close the interest gap. increase enrolliment in key cc profframs by promoting studetns and family awareness of north carolina workforce needs and career paths.
-appropriate #2m to promote public awareness
-appropriate 15m NR to ensure students are trained on up-to-date equipment and in modern facilities.
student arer unaware of middle-skill” job opportunities and career paths
misconsptions are prevalent about the working condingiton in key industries, such as manufacture
prinvat foucations fun may mathc support o
Support development of compettency-based education (CBE) programs and a unifrom system for granting credit fro prior learning.
recommendation: $500,00 NR
the greatest inefficiency in education is requireing students to repeat material they’ve learned.
the CBE incubator – collaborative effort of partner colleges, the system office, and national , SME is developing models for scaling this system-wide
NCCCS and UNC-GA are partnering to develop an easily accessible, student-focused protfal that includes info about he credits that a sevice member or veteran may receive in certificatioe, diploma or degree programs at NCCCS and UNC
THE FUTURE: cannot control it or predict it, but I can work with it, and control my classrooms. instead of being funded on seat time, we’re funded on completions. This could be those who start in fall and start again in spring. Or X hours within a certain number of years.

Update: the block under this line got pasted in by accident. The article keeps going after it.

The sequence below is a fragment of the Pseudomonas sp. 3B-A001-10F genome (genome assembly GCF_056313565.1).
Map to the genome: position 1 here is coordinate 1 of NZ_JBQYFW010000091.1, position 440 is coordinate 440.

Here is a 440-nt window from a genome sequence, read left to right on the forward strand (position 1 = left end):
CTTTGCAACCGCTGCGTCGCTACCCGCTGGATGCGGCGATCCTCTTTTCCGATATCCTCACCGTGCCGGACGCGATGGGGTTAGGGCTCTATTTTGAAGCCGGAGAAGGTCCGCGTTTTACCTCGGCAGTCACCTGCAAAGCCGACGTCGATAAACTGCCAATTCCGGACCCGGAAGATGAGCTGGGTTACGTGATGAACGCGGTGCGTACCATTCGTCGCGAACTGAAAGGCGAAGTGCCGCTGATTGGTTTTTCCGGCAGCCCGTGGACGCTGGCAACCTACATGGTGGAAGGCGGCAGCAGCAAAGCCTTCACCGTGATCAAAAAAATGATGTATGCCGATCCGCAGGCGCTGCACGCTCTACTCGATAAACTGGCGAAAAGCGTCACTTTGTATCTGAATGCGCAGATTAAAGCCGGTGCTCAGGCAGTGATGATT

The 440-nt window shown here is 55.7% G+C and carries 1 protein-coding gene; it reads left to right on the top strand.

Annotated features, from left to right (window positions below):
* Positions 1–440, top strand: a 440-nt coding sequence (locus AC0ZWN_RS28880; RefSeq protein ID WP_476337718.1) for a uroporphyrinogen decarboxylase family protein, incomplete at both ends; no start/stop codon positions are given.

A few years ago, we broke the top 100 colleges in US for credentials. In large, 2-year colleges, we have moved down to #66 with 10,000 FTE completed.
Structural Budget Issues
System office staffing $134,364
FUnds to support new multi-campus college locations: $1,035,832
UNbudgeted recurring IT maintenance and service costs $470,528
Give colleges the flexibility within their existing budget availability.
A 1% raise for 1200 employees costs us $1 million.
YOu will not be voting on light rail. You will be voting on busses. public schools and community college are campaighnign for public funds. We don’t know if we will get on the ballot, both on the ballot, or no one on the ballot. They are discussing smoothing the bond, every year over time. Once you discuss what the public schools need and the college needs, the numbers get quire large. If tthe public school gets behind, they may borrow money without a bond vote, incurrring a .25% to .5% increase